Two measures are proposed concerning the retirement savings plan (PER): on the one hand, provide for the possibility of setting by regulatory means a minimum of unlisted assets and assets financing SMEs and ETIs; on the other hand, extending the assets eligible for the PER to professional funds and providing for more flexible subscription conditions in cases where the investor's protection is sufficient.

Similarly, two measures are proposed for life insurance: on the one hand, the creation of an obligation to present a profiled managed management method, providing for certain profiles the possibility of setting by regulation a minimum unlisted assets and assets financing SMEs and ETIs in the management grids; on the other hand, an extension of the assets eligible for life insurance to specialized financing organizations and the addition of the possibility of providing for more flexible subscription conditions. Finally, as a corollary to these measures which give savers the possibility of exposure to an asset class with a higher risk/return ratio, this project plans to strengthen the duty of advice in order to make it effective throughout of the life of the contract. For this, the text provides that the advice is exercised in the event of a change in the personal situation of the insured, for contracts on which no transaction has been carried out or only scheduled transactions, and in the event of a significant transaction.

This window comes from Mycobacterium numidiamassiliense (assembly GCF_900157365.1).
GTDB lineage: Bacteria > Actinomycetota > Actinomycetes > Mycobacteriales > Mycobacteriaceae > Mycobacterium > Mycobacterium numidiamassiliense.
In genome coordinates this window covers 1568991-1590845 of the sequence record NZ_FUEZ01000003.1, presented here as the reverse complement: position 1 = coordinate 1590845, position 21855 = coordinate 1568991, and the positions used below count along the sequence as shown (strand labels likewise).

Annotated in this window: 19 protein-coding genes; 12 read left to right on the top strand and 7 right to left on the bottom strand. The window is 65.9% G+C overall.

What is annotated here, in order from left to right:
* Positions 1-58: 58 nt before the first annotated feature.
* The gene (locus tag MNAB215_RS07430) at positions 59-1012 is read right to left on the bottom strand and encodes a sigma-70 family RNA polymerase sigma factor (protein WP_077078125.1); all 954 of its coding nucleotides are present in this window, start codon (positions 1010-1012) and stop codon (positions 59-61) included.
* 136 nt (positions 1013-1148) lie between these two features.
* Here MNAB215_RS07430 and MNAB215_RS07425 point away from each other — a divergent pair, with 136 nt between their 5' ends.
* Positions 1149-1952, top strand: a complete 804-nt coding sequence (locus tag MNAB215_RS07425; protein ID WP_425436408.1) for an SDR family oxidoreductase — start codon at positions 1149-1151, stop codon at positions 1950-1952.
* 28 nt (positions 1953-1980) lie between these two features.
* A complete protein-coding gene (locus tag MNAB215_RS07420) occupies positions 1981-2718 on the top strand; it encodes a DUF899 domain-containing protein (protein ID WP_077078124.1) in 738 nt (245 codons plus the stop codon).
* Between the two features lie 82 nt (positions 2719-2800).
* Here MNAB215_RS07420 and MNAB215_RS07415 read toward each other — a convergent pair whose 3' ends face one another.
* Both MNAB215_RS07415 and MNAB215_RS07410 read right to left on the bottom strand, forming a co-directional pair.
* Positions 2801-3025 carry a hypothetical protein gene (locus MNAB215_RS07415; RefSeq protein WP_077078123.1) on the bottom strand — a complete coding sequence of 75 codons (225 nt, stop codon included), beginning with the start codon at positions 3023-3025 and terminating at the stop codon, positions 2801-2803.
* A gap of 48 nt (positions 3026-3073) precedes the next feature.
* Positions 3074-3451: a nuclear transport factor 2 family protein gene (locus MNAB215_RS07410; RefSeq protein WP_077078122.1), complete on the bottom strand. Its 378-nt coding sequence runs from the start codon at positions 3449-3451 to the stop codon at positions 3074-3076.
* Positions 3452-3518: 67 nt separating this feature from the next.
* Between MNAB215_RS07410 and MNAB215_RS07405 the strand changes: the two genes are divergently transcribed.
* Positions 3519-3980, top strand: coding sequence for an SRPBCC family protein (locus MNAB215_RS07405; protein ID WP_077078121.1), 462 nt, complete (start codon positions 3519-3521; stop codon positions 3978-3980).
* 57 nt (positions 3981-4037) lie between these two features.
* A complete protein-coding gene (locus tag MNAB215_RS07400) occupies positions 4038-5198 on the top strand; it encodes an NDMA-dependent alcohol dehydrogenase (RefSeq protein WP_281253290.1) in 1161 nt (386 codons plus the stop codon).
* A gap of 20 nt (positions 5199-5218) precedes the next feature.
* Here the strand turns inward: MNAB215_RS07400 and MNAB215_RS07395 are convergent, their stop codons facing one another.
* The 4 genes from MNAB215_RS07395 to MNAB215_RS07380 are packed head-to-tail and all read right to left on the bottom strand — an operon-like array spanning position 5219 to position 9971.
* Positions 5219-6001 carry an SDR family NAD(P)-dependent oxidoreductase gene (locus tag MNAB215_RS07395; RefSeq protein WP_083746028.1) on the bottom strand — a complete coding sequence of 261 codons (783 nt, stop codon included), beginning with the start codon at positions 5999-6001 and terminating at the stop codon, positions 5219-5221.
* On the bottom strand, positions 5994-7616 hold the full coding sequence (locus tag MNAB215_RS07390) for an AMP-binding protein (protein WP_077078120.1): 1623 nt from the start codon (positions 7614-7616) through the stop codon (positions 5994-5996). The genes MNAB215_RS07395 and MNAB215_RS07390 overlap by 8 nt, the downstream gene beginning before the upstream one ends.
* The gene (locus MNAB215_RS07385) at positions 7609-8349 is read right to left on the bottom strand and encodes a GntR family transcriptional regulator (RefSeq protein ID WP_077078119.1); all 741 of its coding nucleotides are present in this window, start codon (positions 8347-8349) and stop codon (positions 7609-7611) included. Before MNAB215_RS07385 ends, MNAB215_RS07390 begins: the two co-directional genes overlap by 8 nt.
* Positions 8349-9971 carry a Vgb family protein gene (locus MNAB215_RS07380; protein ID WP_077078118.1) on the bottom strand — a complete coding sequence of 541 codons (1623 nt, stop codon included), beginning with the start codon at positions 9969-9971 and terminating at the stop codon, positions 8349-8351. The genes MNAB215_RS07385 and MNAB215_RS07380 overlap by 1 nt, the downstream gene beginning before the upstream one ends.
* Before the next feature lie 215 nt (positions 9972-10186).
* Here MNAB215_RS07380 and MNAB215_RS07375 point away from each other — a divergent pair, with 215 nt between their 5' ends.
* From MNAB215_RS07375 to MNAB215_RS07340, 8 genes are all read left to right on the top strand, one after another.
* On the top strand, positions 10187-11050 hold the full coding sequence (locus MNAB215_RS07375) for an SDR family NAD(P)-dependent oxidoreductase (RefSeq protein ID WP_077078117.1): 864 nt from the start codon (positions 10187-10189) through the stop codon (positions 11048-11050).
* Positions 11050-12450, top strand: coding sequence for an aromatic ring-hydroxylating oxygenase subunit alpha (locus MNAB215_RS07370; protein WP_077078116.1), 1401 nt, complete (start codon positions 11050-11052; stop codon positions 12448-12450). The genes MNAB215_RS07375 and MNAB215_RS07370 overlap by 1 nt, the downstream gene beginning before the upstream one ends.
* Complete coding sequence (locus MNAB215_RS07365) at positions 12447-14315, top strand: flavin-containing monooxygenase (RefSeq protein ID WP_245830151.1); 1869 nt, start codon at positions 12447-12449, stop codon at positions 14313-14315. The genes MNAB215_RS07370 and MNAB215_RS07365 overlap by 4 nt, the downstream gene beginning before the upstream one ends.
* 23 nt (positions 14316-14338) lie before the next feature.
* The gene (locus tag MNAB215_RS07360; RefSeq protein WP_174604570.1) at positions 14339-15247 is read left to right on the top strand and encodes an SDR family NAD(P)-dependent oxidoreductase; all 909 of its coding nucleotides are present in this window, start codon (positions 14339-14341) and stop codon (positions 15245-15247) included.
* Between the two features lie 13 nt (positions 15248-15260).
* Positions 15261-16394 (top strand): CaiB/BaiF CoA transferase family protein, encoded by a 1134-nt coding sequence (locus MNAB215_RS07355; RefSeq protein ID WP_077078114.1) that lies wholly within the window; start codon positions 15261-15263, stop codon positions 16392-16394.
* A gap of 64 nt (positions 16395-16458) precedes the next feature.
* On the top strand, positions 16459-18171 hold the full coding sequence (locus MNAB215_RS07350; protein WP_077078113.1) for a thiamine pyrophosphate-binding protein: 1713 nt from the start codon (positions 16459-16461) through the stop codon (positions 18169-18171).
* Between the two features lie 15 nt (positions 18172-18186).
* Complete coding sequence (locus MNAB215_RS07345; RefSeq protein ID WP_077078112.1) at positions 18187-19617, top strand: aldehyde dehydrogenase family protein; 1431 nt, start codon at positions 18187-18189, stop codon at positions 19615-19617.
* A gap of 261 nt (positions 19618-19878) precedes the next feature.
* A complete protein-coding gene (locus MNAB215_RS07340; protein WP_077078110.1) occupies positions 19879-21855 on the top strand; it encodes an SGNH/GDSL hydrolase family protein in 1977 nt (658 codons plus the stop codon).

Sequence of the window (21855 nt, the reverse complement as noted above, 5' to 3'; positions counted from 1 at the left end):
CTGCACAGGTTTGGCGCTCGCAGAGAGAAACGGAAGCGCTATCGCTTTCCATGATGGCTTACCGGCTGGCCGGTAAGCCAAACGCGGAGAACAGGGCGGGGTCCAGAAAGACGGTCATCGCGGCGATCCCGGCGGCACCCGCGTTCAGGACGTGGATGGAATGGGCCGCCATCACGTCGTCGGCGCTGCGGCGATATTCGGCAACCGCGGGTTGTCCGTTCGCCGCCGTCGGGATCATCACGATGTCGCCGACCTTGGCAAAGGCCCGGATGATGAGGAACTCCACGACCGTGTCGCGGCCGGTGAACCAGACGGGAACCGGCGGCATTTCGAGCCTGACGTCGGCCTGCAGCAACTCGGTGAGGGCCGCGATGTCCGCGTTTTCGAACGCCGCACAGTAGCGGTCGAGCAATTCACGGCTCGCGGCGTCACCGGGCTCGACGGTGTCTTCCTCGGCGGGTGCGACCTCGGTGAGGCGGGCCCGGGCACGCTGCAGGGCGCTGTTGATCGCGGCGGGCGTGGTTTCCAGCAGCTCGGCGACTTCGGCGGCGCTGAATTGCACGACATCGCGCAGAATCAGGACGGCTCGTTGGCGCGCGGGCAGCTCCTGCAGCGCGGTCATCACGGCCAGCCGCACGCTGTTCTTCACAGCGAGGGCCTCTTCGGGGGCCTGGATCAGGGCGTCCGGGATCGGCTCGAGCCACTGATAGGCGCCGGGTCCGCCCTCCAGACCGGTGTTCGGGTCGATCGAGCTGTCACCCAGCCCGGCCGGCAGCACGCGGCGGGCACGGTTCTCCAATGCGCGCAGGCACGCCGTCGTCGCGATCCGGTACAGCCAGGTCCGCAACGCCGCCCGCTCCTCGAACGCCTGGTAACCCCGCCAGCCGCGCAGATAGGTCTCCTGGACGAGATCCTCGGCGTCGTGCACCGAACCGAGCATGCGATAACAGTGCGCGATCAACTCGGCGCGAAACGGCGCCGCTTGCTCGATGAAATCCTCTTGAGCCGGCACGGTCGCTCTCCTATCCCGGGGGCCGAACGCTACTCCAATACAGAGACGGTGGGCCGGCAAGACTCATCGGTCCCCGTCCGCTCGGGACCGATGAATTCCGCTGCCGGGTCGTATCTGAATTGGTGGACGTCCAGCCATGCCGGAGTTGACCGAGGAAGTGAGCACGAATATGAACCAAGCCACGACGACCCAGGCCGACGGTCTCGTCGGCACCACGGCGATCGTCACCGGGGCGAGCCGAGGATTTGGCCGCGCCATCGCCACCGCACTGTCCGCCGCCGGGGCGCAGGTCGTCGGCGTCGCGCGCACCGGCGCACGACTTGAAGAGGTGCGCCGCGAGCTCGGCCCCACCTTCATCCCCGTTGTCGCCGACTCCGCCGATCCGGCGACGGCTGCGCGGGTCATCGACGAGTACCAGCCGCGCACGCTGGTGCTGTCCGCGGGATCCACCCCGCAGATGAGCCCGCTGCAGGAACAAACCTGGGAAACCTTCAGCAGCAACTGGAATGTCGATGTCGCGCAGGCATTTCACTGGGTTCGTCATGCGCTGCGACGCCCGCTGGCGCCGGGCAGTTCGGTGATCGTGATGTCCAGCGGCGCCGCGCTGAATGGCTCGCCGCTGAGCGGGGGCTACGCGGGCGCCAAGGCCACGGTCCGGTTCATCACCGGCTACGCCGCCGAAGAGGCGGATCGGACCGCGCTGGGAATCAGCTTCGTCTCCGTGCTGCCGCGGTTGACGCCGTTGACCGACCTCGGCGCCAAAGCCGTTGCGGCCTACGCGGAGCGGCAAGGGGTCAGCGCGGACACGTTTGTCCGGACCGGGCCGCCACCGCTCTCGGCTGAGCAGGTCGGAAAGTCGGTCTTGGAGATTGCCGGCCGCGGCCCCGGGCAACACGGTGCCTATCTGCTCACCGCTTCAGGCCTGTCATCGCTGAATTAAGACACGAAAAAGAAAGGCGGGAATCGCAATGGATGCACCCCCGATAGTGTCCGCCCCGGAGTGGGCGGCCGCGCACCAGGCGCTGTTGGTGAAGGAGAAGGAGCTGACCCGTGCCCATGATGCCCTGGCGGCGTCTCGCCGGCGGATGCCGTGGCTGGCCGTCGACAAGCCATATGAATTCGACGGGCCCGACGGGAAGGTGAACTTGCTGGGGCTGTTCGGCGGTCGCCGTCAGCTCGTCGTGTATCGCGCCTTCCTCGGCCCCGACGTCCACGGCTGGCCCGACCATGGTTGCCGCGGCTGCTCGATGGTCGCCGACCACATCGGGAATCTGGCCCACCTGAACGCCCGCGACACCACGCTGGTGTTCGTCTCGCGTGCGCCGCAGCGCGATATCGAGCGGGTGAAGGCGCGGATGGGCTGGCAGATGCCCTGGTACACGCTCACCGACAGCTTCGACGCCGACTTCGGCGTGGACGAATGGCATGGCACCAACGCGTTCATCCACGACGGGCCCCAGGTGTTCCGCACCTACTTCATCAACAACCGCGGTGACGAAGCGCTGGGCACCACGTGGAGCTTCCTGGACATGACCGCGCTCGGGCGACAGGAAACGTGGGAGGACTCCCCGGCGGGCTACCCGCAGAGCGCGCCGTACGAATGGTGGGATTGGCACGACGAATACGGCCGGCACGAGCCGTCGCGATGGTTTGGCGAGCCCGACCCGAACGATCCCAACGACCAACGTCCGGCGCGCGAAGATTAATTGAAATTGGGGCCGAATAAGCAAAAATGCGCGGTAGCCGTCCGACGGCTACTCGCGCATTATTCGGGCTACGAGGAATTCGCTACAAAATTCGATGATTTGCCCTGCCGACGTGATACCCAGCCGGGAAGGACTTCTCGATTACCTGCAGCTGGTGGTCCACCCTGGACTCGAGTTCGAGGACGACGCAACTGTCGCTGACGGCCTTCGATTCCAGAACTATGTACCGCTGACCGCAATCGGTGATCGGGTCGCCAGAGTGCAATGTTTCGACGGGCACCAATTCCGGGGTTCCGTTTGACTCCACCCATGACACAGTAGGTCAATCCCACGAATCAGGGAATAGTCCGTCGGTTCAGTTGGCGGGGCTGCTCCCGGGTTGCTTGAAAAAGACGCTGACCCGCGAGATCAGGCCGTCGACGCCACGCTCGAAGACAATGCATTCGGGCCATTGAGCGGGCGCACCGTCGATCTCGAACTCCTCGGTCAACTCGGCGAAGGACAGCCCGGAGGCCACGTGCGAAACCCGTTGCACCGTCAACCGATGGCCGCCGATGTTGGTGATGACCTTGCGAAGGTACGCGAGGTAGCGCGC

The last two articles of the bill introduce several provisions aimed at supporting the development in France of European long-term investment funds known as “ELTIF 2.0”. These funds are characterized by directing investments towards SMEs/ETIs, infrastructures and real estate.  

Section 18 introduces a temporary clause easing the constraints imposed on undertakings for collective investment in real estate (OPCI) and venture capital funds (FCPR) in order to encourage their ELTIF 2.0 labelling. This article modifies the conditions of eligibility of funds for the PEA (in connection with the article of the bill which extends the eligibility of ELTIFs to life insurance and PER), to guarantee effective access for savers to these products. .